A 17-year-old Chicago high school student using a personal computer in his bedroom broke into AT&T's computer systems around the country, stole $1 million worth of sophisticated software and was "on the verge" of being able to disrupt the company's telephone network, according to federal prosecutors.

The youth also appears to have gained access to AT&T computers at two military bases: the NATO Maintenance and Supply Headquarters in Burlington, N.C., and Robins Air Force Base in Georgia, an Air Force logistics command center, according to prosecutors. The computers did not store classified or sensitive material, they said.

The Chicago Tribune reported that records of long-distance phone calls from the youth's phone showed that attempts were made to gain access to computers at the accounts payable department of The Washington Post, a hospital in South Bend, Ind., and computers in Columbus, Ohio, Rye, N.Y., and Pipe Creek, Tex.

An AT&T spokesman said that the incident was "certainly one of the more serious" cases of unauthorized computer access that the telecommunications firm has yet encountered.

"We view this as a kind of Yuppie vandalism that is quite costly to us," said Burke Stinson, an AT&T spokesman said.

According to Stinson and a federal prosecutor in Chicago, At&T security officials first discovered late last April that an unidentified outsider had broken into some of its computers. Following up on information supplied by the company, a team of agents from the Secret Service, the FBI and the Defense Criminal Investigative Service obtained a search warrant Sept. 4 and raided the north side Chicago home of Herbert Zinn.

Among the material seized from Zinn's bedroom were three personal computers, an AT&T 7300 and two Ataris, as well as computer discs containing copies of software he had transferred into his computers. The case was first reported in yesterday's Chicago Tribune.

Assistant U.S. attorney William Cook said yesterday that his office is evaluating whether to prosecute Zinn under a new federal law that prohibits computer theft or to turn the case over to the Cook County State's Attorney's office. He said that while Zinn's status as a juvenile is a factor in the case, the government nevertheless viewed this as a "very serious violation."

Kaaren Plant, a lawyer for Zinn, said yesterday that the youth "categorically denies doing anything that he should not have been doing. I can assure you that my client had absolutely no sinister motives in terms of stealing property. ... Right now, we're very much in the dark as to what this is all about."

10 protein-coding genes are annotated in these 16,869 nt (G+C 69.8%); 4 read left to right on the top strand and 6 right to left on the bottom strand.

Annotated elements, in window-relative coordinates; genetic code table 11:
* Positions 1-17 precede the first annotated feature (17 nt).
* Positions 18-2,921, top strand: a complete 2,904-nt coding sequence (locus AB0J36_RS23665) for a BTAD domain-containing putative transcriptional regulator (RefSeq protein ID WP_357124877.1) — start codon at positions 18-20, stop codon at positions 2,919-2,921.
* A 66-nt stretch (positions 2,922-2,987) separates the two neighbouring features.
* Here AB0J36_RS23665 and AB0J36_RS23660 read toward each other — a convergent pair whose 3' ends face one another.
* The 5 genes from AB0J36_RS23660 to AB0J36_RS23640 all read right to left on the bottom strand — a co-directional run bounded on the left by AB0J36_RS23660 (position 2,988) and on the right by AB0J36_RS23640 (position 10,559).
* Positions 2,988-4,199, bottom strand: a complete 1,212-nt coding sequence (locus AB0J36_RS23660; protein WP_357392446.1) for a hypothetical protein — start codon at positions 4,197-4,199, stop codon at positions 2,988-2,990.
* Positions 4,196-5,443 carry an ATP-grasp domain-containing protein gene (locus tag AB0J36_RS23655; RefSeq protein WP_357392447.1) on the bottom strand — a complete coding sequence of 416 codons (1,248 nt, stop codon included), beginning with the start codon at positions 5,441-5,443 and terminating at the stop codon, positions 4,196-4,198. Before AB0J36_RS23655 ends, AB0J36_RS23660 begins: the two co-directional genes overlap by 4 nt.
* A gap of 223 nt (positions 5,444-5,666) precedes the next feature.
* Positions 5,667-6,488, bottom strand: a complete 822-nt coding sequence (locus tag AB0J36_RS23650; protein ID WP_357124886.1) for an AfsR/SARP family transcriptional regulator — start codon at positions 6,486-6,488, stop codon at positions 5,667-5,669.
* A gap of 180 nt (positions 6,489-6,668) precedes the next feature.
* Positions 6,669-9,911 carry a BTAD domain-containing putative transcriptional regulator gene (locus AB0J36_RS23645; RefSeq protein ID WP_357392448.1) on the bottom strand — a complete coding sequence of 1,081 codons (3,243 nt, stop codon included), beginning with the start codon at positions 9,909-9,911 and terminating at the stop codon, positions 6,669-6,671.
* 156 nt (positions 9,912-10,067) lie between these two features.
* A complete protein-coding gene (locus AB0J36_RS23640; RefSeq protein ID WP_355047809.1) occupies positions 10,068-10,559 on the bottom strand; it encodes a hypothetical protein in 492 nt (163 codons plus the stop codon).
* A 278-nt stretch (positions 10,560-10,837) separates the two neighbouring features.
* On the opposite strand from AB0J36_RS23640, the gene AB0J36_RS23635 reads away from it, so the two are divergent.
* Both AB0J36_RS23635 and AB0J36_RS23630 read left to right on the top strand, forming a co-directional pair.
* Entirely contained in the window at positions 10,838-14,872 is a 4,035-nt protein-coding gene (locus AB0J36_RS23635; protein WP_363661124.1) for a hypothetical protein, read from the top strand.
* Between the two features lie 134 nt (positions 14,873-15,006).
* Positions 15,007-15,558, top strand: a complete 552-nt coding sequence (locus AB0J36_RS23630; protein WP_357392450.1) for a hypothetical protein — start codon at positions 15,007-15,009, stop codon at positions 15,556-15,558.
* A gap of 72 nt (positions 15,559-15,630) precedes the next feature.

According to Cook, Zinn had used a "computer hacker's billboard" -- which distributes the phone numbers and access codes of various computer systems -- to help break into AT&T's Bell Labs computers in Naperville, Ill., and New Jersey.

Operating under the code name of "Shadow Hawk," Zinn then transferred sophisticated Bell Labs software, including "artificial intelligence" programs, to his personal computer, Cook said. Bell Labs has valued the software at about $1 million, he said.

Cook, citing an affidavit filed by a Secret Service agent, also said that Zinn was close to tapping into the "internal operations of the telephone system itself," including AT&T's central switching system.

"He was knocking on the door to being able to gain the kind of access that would have allowed him to disrupt the {telephone} system," said Cook. "He was on the verge of being able to alter, manipulate or halt the telephone system."

But Stinson said Zinn could not have created nationwide havoc with the phone system.

"I'm not sure what kind of knowledge the Secret Service people have about the telephone network," he said. "Our system is designed to that a mishap in one location is not going to blow out the entire network."

Nevertheless, several persons familiar with the case yesterday said the incident was highly embarrassed AT&T and showed potentially serious lapses in its security.

Most institutions have established elaborate security for their computer systems, requiring authorized outsiders to know numerous access codes and passwords -- as well as the proper phone numbers.

Stinson said that AT&T security officials believe the incident does not demonstrate flaws in the company's security system but in the failure of its employes to follow proper procedures.

Asked what steps the firm will take to improve security, he replied: "What we're doing is continuing to remind people of the need to follow the proper security steps. We're saying the locks are pretty damn good, but we need to remind people to close the door."

Gary Lucke, assistant director of computer services at the Post, said the newspaper was unaware of its computers being compromised. While it would be possible for outsiders to gain access to the accounts payable computers, that person would need to know a lengthy series of codes and passwords.